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I have setup an Arduino to send data when it receives an 'S' byte. This works in the Arduino serial monitor. However, I am plotting the data on Python, using Pyserial to contact the serial port. Here is my Arduino sketch to make clear what I am saying:

#include <eHealth.h>

unsigned long time;
unsigned long interval = 8;
byte serialByte;

// The setup routine runs once when you press reset:
void setup() {

// The loop routine runs over and over again forever:
void loop() {
    serialByte =;
    if(serialByte == 'S'){  
        float ECG = eHealth.getECG();
        time = time + interval;
        Serial.print(" ");
        Serial.print(ECG, 3); 

          serialByte =;
          if (serialByte == 'F') break;

As I said this works fine. But on Python when I try this:

import serial
ser = serial.Serial('/dev/tty.usbmodem1411', 9600)

or this:

import serial
ser = serial.Serial('/dev/tty.usbmodem1411', 9600)

The arduino doesn't recieve it for some reason and the data doesn't flow through the serial port to Python. I do not know the problem. As you can see I have tried converting to bytes and it still doesn't work.

Here is my full Python code:

from matplotlib.backends.backend_qt4agg import FigureCanvasQTAgg, NavigationToolbar2QTAgg
import matplotlib.figure as mfig
import PyQt4.QtGui as gui, PyQt4.QtCore as core
import collections
import time
import random

import serial
ser = serial.Serial('/dev/tty.usbmodem1411', 9600)

refreshMillis = 8
N = 200
xs = collections.deque(maxlen=N)
ys = collections.deque(maxlen=N) 

app = gui.QApplication([])

fig = mfig.Figure()
canvas = FigureCanvasQTAgg(fig)

ax = fig.add_subplot(111)
# ax.title("Arduino Electrocardiogram")
ax.set_xlabel("Time (ms)")
ax.set_ylabel("Voltage (V)")
line2D, = ax.plot(xs,ys)

def process_line():
    line = ser.readline()
    data = map(float,line.split(" "))
    print data
    xmin, xmax = min(xs),max(xs)
    if xmin == xmax:

    zipString = zip(xs,ys)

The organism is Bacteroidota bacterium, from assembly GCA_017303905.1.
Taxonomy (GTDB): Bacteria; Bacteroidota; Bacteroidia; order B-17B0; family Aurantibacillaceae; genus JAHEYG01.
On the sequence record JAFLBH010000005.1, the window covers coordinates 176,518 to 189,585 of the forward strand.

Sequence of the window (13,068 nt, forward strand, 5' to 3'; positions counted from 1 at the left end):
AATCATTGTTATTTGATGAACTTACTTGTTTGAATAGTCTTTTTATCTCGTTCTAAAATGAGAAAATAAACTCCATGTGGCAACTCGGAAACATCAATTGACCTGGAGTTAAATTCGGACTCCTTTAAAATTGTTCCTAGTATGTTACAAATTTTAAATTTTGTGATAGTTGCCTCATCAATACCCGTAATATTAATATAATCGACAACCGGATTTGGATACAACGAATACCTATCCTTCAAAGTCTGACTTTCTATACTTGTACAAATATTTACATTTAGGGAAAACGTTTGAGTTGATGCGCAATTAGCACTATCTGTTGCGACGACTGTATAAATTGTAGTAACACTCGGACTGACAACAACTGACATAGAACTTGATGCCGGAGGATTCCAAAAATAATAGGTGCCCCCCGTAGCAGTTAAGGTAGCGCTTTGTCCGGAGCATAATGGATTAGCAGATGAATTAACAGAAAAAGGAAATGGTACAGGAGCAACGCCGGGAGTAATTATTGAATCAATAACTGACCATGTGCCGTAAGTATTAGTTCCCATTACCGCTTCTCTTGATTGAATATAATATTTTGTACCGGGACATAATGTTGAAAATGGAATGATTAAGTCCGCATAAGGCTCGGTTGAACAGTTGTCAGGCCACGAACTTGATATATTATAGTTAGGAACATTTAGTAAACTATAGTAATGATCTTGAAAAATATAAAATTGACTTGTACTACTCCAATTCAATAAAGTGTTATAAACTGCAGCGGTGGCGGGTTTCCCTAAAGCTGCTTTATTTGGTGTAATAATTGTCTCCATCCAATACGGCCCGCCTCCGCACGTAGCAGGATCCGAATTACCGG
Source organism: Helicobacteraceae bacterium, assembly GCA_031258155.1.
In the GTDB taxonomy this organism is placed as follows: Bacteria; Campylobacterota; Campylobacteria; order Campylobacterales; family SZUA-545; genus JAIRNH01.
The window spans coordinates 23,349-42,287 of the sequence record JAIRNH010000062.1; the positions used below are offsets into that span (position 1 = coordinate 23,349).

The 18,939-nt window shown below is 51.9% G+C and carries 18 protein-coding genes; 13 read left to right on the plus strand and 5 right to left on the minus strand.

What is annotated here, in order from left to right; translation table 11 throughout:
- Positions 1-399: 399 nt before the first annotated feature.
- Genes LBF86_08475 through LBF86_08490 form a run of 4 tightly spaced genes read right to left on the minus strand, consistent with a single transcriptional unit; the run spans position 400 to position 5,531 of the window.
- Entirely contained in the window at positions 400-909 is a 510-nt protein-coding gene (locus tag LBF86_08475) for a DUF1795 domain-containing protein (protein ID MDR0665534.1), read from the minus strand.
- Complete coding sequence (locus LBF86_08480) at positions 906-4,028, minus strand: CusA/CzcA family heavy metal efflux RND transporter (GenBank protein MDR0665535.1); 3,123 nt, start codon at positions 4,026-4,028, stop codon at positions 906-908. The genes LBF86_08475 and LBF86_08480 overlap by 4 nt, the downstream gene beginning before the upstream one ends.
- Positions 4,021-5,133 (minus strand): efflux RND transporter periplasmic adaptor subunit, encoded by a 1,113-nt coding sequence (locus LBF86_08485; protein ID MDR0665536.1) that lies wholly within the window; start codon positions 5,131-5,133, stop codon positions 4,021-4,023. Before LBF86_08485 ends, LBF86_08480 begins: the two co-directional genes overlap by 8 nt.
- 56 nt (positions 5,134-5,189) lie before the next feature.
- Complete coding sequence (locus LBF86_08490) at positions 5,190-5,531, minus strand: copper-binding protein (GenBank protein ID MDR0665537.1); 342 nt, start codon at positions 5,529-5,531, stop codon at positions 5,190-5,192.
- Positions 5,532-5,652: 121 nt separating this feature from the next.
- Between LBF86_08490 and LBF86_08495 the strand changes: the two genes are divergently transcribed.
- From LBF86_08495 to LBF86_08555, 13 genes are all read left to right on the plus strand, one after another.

f = open("plot_store","w")
    for line in zipString:
        f.write(" ".join(str(x) for x in line) + "\n")

timer = core.QTimer()


share|improve this question
A shot in the dark: Have you tried calling ser.flush() immediately after calling ser.write('S')? – Warren Weckesser Mar 8 '14 at 17:21
Appreciate the suggestion, didn't make a difference however, I just the figure window popping up and axes but no values plotted. – user3284376 Mar 8 '14 at 17:39
Well, it was worth a shot. For further debugging, I recommend creating a simpler example, with all the Qt and Matplotlib stuff removed. Get the I/O figured out with a simple script before worrying about the plotting and GUI stuff. – Warren Weckesser Mar 8 '14 at 17:55
up vote 1 down vote accepted

This caught me out when I started with Arduino serial. When you open the serial connection (e.g. via Python) the Arduino resets, missing the next few characters.

I usually do something like:

ser = serial.Serial('COM6', 9600)
ser.write('Hello world')

Hope that helps.

share|improve this answer
Thanks... this seems to have solved it for me. The puzzler is the Arduino (Nano) receives a "M-x" character when Serial() is called. After the sleep everything seems fine. Any ideas? – Eric Nelson Dec 5 '14 at 0:14
If you leave auto-reset enabled then you'll get garbage both ways just after you open serial. Best options are to either deal with that in software (by ignoring those bytes) or disable auto-reset like this... – Grant Gibson Dec 6 '14 at 7:09

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